Monday, December 27, 2010

New Discoveries for the New Year

This week, two interesting news stories broke in regard to the War Between the States. It was announced that descendants of John Wilkes Booth are exhuming his brother's body in order to obtain DNA. It will then be compared to the person thought to be buried as John Wilkes Booth. Speculation has circulated since his death (he was shot in a barn two weeks after assassinating President Abraham Lincoln) that an impostor was actually shot, and that the real JWB escaped and lived until 1903, when he committed suicide in Enid, Oklahoma under the assumed name of John St. Helen. Theories exist that he was a member of the Knights of the Golden Circle, an elite group of Confederates who concealed Booth's identity and assisted in his escape.

Another discovery concerns a message in a bottle. The find was given to the Museum of the Confederacy in Richmond, Virginia in 1896. It was a gift from Capt. William A. Smith, of King George County, who served during the Vicksburg siege. The message, dated July 4, 1863, was encrypted, and the curator of the museum finally became curious enough to find out what was inside the tiny 2" bottle. Essentially, the author, who is believed to have been Maj. Gen. John G. Walker, of the Texas Division, and who had under his command William Smith, the donor of the bottle, stated that he was unable to provide support to General Pemberton, the Confederate General who was under siege in Vicksburg, Mississippi. It was on that same day that the Confederate army surrendered to Ulysses S. Grant's Union forces.|htmlws-main-n|dl1|sec1_lnk3|192058

Thursday, December 23, 2010

Merry Christmas One and All!

Here's to wishing everyone a very merry Christmas. I realize that I am being unconventional by not stating "Happy Holidays," but I have a different take on all the political correctness. It is my opinion that you shouldn't say happy holidays merely to avoid offending those who aren't Christians. I tell everyone merry Christmas to celebrate my own Christianity. That is my belief and I should not be forced to be ashamed of it.

That being said, remember the familiar adage that Jesus is the reason for the season. If you have the opportunity, attend a church service on Christmas Eve. I guarantee that it will inspire you. For all those who have suffered loss this year, God bless you. And a very special "Merry Christmas" to our armed forces personnel, who are far from home, missing their families.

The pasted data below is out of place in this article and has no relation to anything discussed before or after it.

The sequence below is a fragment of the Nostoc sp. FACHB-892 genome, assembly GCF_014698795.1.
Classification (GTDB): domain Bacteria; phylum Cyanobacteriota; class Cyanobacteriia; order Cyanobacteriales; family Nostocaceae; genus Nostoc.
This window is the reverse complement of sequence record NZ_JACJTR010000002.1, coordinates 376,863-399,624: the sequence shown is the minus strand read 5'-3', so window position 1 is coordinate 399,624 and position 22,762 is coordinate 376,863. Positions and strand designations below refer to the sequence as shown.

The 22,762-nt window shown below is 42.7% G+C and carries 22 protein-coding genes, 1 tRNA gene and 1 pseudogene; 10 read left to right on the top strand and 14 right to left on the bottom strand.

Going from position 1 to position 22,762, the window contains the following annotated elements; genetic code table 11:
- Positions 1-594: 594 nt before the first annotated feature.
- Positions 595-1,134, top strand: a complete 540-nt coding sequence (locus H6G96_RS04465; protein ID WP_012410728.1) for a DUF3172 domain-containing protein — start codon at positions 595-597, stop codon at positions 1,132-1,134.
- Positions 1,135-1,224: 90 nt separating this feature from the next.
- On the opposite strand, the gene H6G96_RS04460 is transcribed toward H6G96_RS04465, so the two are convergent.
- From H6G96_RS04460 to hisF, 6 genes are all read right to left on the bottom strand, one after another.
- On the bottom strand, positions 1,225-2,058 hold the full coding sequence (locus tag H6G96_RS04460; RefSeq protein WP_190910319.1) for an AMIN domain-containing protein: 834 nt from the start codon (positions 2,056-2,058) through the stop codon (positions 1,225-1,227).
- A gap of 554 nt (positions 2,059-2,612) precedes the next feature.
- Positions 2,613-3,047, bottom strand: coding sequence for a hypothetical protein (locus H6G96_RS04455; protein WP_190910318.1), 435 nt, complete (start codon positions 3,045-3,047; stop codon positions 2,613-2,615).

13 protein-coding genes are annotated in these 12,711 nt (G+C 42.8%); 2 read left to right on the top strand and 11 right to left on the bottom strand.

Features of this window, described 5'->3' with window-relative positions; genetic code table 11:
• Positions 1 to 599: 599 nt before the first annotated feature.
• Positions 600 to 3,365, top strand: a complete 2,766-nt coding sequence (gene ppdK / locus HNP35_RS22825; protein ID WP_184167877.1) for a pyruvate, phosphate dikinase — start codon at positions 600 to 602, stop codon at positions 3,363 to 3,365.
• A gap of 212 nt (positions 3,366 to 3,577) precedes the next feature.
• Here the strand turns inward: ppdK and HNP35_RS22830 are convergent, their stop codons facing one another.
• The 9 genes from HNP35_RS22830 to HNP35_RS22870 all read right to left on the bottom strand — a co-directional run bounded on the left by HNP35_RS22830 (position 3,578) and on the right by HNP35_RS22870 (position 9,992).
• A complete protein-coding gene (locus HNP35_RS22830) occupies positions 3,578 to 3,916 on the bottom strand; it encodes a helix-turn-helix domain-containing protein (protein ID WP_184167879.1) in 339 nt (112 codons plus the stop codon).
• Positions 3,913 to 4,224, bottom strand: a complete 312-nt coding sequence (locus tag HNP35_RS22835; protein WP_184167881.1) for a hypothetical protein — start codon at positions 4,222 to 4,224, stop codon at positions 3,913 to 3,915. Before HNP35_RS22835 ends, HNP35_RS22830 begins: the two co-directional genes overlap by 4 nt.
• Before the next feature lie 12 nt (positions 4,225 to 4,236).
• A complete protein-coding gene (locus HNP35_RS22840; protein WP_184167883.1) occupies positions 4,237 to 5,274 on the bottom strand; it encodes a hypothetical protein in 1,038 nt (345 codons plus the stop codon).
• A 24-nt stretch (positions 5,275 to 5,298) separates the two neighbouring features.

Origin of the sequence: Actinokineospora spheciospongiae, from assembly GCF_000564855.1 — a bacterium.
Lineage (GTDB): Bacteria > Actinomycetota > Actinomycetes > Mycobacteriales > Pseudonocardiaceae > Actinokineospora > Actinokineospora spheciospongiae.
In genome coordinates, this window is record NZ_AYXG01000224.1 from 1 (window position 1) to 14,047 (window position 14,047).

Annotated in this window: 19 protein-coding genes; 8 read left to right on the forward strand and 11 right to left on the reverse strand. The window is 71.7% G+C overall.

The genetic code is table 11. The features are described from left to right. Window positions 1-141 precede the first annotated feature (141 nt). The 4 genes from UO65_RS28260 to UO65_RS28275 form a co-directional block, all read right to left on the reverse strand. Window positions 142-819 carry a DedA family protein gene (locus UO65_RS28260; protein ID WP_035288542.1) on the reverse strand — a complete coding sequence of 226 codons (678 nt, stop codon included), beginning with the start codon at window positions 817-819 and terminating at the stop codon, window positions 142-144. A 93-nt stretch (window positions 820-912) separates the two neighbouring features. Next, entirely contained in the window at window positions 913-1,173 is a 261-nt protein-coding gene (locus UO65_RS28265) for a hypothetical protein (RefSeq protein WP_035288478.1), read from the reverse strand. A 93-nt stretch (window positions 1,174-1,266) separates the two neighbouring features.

Monday, December 20, 2010

And So It Begins

Today marks the 150th anniversary of South Carolina's secession from the Union, and the escalating events that led to America's greatest tragedy, the Civil War. In 1860, the governor of South Carolina recommended that, if Lincoln was elected, the only honorable thing to do would be to secede. So on December 17, which would have been 150 years ago last Friday, delegates to the South Carolina Convention met in Columbia. Because of a smallpox outbreak, the convention was adjourned until the 20th, and an Ordinance of Secession was passed within hours. The vote was 169 in favor to zero opposed.

The wife of one of South Carolina's senators, Mary Chesnut, was traveling home by train when she heard the news "...that Lincoln was elected and our fate sealed." She also wrote that "South Carolina had been ... rampant for years. She was the torment of herself and everybody else ... South Carolina had exasperated and heated themselves (sic) into a fever that only a bloodletting could ever cure." Judge Pettigru, who was possibly the only Unionist in the state, remarked that "South Carolina is too small for a republic but too big for an insane asylum."

It wouldn't be long before several other southern states joined South Carolina in the cause. From here on out, I will be documenting these events as they occurred over the course of a four-year span. Hope you enjoy!

Friday, December 17, 2010

UDC Christmas

Last Monday night, my United Daughters of the Confederacy chapter (Varina Howell Davis #2559 in Horn Lake, Mississippi) celebrated Christmas with our annual party. We had a good turnout, and enjoyed lots of great food, friendship, and games! We also participated in a secret Santa gift exchange.